The Bear By Anton Chekhov Summary

B.A/ADP One-Act Plays | The Bear 

Author's Introduction | Anton Chekhov

Anton Pavlovich Chekhov (1860-1904) is regarded as one of Russia's most cherished storytellers. He has written some funny and hilarious one-acts, but his tragic stories have brought him the name of being one of the major dramatists. 

He is one of the playwrights and masters of the modern short story. While he was doing medicine at the University of Moscow, he began writing short stories. At the start of his career, he mastered the art of one-act and produced some fine pieces.

His well-known literary contributions include The Seagull, The Cherry Orchard, The Bear, The Steppe, Uncle Vanya, Three Sisters, Easter Eve, The Bet, The Black Monk, and so on. Most of his works centered upon the themes of serfdom, the rise of the middle class, the downfall of the feudal system, etc.

In 1888, Chekhov was given the Pushkin Prize, and after that, he was elected a member of the Society of Lovers of Russian Literature. Chekhov finally married an actress, Olga Knipper, who had performed in his plays in 1901. He died in Germany from tuberculosis.

Summary | The Bear By Anton Chekhov

Anton Chekhov's classic play The Bear revolves around two protagonists, Popova and Grigory Stepanovtch Smirnov. Popova is a widow. Her husband has died seven months ago, but she is still mourning. She has decided to cut off herself from the outside world.

She has strictly ordered her servant, Luka, not to allow anybody to see her. Luka is an old and faithful servant of Popova. He dislikes the mourning condition of his mistress. He advises his mistress that she should not shut herself in the four walls.

He says It isn't right madam.....you're just destroying yourself. He says to Popova to change her decision of mourning throughout her life. She declares her determination not to forget her husband till she breaths her last. She says I shall never go out.....why should I? why life is already at an end.

Again she says, I shall be true till death, and show him how I can love? Luka quotes his own example and tells her that his wife had also died. He mourned her for a month and that was enough. He could not grieve for her throughout his life.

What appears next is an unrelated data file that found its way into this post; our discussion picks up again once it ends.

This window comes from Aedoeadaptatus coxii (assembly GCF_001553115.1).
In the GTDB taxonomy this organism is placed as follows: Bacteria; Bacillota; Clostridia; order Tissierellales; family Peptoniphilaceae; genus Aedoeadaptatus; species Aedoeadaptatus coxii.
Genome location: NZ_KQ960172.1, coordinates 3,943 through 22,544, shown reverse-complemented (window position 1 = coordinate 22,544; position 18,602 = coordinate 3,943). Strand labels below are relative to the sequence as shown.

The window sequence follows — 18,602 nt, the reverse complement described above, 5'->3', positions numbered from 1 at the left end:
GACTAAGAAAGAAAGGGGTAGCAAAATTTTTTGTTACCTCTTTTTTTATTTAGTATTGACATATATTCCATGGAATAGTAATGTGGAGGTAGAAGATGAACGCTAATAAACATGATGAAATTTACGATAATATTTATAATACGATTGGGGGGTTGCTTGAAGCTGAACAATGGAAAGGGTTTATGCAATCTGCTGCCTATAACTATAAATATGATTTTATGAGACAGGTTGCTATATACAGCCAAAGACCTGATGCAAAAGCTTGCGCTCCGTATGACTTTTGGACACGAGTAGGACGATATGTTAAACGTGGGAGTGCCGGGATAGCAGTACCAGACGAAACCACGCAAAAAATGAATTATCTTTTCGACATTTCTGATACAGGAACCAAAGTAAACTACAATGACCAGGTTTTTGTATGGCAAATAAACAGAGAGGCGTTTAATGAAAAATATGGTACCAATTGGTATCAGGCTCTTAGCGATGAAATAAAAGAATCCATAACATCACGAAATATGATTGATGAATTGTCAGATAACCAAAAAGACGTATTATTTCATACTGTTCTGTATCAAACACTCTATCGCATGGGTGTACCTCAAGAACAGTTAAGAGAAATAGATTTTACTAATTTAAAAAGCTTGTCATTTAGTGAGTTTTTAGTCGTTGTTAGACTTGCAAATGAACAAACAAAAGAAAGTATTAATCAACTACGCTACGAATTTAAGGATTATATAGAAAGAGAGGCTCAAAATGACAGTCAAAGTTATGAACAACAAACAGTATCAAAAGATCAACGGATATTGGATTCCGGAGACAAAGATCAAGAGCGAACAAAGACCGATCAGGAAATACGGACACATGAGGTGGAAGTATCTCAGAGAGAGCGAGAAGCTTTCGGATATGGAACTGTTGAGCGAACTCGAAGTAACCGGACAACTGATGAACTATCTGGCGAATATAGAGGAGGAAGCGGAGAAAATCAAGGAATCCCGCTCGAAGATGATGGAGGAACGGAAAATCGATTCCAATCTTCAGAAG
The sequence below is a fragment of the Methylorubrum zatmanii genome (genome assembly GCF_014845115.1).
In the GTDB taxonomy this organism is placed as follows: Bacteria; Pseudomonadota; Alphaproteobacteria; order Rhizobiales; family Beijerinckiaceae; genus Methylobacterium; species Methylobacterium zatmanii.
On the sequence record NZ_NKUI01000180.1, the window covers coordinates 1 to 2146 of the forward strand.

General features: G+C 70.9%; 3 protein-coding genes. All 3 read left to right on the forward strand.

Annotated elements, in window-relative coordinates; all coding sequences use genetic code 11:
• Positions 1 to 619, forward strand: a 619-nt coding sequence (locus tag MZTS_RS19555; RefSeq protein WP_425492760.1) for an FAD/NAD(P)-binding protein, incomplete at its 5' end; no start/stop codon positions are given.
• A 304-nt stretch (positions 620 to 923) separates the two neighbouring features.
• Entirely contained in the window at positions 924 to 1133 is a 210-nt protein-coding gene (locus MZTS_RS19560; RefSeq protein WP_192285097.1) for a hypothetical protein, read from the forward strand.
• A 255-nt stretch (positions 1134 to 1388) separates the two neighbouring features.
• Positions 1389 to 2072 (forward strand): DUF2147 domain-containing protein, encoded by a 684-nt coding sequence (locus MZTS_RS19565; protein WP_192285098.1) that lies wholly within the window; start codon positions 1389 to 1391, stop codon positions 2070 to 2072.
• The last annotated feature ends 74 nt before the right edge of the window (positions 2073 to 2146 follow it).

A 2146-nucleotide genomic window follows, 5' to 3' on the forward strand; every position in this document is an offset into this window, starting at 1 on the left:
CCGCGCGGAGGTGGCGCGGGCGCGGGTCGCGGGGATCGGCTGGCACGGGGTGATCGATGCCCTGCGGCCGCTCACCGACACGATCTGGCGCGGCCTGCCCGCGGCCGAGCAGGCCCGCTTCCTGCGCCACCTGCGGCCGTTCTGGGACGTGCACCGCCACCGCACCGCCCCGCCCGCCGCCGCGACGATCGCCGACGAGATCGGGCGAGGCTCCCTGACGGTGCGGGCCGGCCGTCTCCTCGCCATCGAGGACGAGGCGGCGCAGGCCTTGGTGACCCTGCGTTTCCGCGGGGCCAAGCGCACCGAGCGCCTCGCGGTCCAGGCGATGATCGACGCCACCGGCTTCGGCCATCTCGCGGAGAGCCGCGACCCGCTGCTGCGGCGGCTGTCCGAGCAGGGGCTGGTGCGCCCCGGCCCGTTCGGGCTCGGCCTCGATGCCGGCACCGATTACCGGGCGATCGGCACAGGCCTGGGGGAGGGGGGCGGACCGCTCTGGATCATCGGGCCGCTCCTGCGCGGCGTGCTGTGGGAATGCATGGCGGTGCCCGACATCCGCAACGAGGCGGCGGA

He advises her to visit the neighborhood and should meet the young army officers as she is still young and can attract many young people. But Popova does not accept any advice. After some time, Smirnov enters Popova's house. 

He is a landowner who has lent 1200 roubles to Mr. Nikolai( Popova's late husband) before he dies. He demands the debt be paid at once because his creditors are searching for him. Popova tells him that at this moment she has no money as her steward is out of the city.

She tells him that when her steward comes, she will pay his money. Smirnov insists and makes fun of Popova's mourning. He refuses to leave her house until she pays money. Both Popova and Smirnov were stubborn. 

Popova tells him that she cannot pay money as she is in a state of mind. Smirnov insists that he wants his money at the same time. Popova requests him not to disturb her. Popova calls him coarse-bear. Smirnov criticizes all the women and calls them insincere, cruel, and vain.  

Popova calls men cruel and faithless. She gives the example of her own late husband who had illegal relations with many women. He was also insincere with Popova. Smirnov behaves rudely and she tells him that decent people do not behave with women in this rough manner.

Popova and Smirnov angrily fight with each other. Popova challenges Smirnov to a gunfight. Popova brings out her husband's pistols. But she does not know how to shoot. Smirnov teaches her how to fire with a pistol.

During this, Smirnov falls in love with Popova. He kneels before her and says, I love you as I've never loved before! I've refused twelve women, nine have refused me, but I never loved one of them as I love you. He also says, I'm in love like a student, I've been on my knees. I want to fall in love with you.

Firstly, Popova refuses him but later when he describes his property and wealth, she accepts his proposal of marriage. When the servants of Popova arrive to beat Smirnov, they are amused and surprised to see that Popova and Smirnov are embracing each other.

The play comes to a dramatic end. At the end of the play, Popova orders Luka, tell them in stables that Toby isn't to have any oats at all today. This sentence shows that Popova has completely forgotten her late husband and she has accepted Smirnov as her husband.

Major Characters of the Play

Smirnov